Restaurants start fielding the inquiries in earnest sometime in March: “Y’all have soft-shells?” Once a rite of spring reserved for coastal dwellers, molting Atlantic blue crabs now inspire the kind of anticipation among the dining public usually reserved for the next Game of Thrones. And while we’re largely at the mercy of nature to determine when the crustaceans will shed their shells—once the water warms to 72 degrees for several days—we needn’t depend on restaurant kitchens to keep us in softies all spring.
Cooking them at home is easy. It’s cleaning the critters—which involves snipping off the face, effectively killing the crab—that stops many of us in our squeamish tracks. You could ask your fishmonger to do the dirty work, but Clayton Rollison, chef-owner of Lucky Rooster Kitchen + Bar in Hilton Head, South Carolina, who grew up on the island, looks at it as an opportunity to get closer to the source of our food. (He suggests watching a few YouTube videos to get the hang of it.)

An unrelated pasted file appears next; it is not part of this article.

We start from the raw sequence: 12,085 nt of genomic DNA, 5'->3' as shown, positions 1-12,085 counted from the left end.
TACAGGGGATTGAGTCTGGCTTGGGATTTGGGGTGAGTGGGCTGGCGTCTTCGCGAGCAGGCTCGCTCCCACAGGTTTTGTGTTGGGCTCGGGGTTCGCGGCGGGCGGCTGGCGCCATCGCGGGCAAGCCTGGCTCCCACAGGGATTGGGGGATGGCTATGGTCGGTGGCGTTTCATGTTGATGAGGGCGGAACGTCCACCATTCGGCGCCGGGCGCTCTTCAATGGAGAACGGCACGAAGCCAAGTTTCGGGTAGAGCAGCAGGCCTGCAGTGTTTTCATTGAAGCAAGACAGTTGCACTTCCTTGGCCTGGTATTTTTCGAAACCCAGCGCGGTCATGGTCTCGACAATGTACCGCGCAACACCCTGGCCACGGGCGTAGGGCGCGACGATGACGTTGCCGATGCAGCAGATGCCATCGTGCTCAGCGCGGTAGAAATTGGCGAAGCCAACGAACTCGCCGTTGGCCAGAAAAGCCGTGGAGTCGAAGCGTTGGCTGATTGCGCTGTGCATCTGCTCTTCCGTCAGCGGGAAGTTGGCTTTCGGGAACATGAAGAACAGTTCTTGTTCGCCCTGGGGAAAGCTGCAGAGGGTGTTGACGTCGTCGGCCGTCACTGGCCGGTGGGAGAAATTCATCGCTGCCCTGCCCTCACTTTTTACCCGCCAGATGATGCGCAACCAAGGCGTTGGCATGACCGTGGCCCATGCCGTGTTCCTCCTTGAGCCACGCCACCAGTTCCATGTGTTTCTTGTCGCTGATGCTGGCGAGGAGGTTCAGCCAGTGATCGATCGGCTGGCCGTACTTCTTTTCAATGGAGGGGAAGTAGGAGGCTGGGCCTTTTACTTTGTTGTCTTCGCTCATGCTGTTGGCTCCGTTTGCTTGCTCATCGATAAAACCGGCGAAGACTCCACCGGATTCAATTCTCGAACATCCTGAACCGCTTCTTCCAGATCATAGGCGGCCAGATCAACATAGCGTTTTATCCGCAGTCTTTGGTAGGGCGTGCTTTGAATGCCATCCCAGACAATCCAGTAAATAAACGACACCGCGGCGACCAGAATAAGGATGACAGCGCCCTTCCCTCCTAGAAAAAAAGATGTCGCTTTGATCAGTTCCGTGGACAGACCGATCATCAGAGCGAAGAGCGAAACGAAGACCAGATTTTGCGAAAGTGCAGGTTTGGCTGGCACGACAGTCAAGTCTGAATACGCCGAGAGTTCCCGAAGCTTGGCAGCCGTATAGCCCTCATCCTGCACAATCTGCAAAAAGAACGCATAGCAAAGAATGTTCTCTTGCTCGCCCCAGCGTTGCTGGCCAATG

It’s crucial that the crabs are alive when you buy them, he says. Touch them and if they move, albeit sluggishly, you’re good—even if they die on the car ride home.
As a kid, Rollison ate soft shells between two pieces of squishy white bread; at Lucky Rooster he serves them over a pile of a kilt greens. It’s an homage to spring across two cultures of the South, he says. “A dish of Appalachia and the Gullah-Geechee.”
- by Isabelle Adler
- by Erin Byers Murray
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